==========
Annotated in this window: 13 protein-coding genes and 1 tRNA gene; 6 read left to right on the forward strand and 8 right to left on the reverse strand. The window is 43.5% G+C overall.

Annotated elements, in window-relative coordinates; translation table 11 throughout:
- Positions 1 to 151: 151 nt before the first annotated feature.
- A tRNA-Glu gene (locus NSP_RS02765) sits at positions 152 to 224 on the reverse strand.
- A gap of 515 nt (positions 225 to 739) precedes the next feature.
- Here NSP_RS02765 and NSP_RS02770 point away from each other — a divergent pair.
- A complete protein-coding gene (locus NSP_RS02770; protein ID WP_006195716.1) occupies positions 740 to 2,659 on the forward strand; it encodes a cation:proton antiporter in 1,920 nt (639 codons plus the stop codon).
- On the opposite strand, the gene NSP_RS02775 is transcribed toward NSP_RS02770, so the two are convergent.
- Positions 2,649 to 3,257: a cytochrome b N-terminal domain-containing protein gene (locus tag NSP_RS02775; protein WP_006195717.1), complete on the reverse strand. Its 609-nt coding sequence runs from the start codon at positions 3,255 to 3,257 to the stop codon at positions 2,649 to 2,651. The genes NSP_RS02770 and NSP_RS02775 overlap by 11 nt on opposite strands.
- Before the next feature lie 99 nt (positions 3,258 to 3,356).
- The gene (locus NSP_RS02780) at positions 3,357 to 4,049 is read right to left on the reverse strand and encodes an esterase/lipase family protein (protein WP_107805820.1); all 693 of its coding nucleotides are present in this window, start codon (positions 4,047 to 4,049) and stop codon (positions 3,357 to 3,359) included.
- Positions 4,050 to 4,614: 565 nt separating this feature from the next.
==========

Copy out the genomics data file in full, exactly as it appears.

Annotated in this window: 13 protein-coding genes and 1 tRNA gene; 6 read left to right on the forward strand and 8 right to left on the reverse strand. The window is 43.5% G+C overall.

Annotated elements, in window-relative coordinates; translation table 11 throughout:
- Positions 1 to 151: 151 nt before the first annotated feature.
- A tRNA-Glu gene (locus NSP_RS02765) sits at positions 152 to 224 on the reverse strand.
- A gap of 515 nt (positions 225 to 739) precedes the next feature.
- Here NSP_RS02765 and NSP_RS02770 point away from each other — a divergent pair.
- A complete protein-coding gene (locus NSP_RS02770; protein ID WP_006195716.1) occupies positions 740 to 2,659 on the forward strand; it encodes a cation:proton antiporter in 1,920 nt (639 codons plus the stop codon).
- On the opposite strand, the gene NSP_RS02775 is transcribed toward NSP_RS02770, so the two are convergent.
- Positions 2,649 to 3,257: a cytochrome b N-terminal domain-containing protein gene (locus tag NSP_RS02775; protein WP_006195717.1), complete on the reverse strand. Its 609-nt coding sequence runs from the start codon at positions 3,255 to 3,257 to the stop codon at positions 2,649 to 2,651. The genes NSP_RS02770 and NSP_RS02775 overlap by 11 nt on opposite strands.
- Before the next feature lie 99 nt (positions 3,258 to 3,356).
- The gene (locus NSP_RS02780) at positions 3,357 to 4,049 is read right to left on the reverse strand and encodes an esterase/lipase family protein (protein WP_107805820.1); all 693 of its coding nucleotides are present in this window, start codon (positions 4,047 to 4,049) and stop codon (positions 3,357 to 3,359) included.
- Positions 4,050 to 4,614: 565 nt separating this feature from the next.